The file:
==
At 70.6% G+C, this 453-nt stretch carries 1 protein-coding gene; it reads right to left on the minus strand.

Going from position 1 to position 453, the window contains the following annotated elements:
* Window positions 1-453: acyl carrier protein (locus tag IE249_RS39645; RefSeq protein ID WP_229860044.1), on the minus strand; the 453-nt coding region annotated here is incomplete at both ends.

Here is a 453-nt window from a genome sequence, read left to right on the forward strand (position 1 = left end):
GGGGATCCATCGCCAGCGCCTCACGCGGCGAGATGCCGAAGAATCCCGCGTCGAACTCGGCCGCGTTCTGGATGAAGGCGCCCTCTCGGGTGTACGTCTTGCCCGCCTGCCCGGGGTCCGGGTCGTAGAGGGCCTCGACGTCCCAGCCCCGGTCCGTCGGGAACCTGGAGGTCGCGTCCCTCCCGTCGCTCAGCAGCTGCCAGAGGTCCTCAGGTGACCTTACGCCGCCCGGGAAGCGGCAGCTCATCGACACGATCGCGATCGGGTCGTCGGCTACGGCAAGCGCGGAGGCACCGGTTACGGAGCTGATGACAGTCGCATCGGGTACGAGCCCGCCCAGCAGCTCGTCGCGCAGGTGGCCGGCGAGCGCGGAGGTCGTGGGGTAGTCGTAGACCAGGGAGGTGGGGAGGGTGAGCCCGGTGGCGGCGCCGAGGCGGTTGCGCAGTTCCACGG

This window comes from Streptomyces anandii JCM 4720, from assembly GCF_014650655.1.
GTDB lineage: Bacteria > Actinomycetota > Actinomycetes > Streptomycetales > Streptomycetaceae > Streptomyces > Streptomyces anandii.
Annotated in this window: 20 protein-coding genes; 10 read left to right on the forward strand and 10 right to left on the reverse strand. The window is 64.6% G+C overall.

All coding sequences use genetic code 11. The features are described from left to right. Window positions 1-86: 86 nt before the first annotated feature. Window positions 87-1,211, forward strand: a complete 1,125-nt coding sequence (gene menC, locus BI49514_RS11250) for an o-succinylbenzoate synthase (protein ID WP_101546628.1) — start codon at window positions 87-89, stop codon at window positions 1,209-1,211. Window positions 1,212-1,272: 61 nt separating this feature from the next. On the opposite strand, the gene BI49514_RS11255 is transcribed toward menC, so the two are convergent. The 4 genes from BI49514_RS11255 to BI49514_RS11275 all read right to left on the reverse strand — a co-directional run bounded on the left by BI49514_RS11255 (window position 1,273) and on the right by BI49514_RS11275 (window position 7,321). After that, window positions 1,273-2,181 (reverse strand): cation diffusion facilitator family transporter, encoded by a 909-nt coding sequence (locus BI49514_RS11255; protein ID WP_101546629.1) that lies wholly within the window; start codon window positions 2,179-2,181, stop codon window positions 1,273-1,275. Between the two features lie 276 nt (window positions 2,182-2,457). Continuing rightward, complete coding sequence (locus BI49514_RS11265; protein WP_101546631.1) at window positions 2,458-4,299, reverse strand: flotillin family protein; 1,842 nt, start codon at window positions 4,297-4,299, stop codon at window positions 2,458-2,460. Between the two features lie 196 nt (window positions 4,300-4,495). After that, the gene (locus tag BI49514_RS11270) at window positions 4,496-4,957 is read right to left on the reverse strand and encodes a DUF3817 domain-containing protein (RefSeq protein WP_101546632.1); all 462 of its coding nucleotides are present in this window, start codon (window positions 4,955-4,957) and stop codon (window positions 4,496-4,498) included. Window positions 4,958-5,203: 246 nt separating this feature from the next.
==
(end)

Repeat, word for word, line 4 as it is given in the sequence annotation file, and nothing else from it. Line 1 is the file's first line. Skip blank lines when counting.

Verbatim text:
Here is a 453-nt window from a genome sequence, read left to right on the forward strand (position 1 = left end):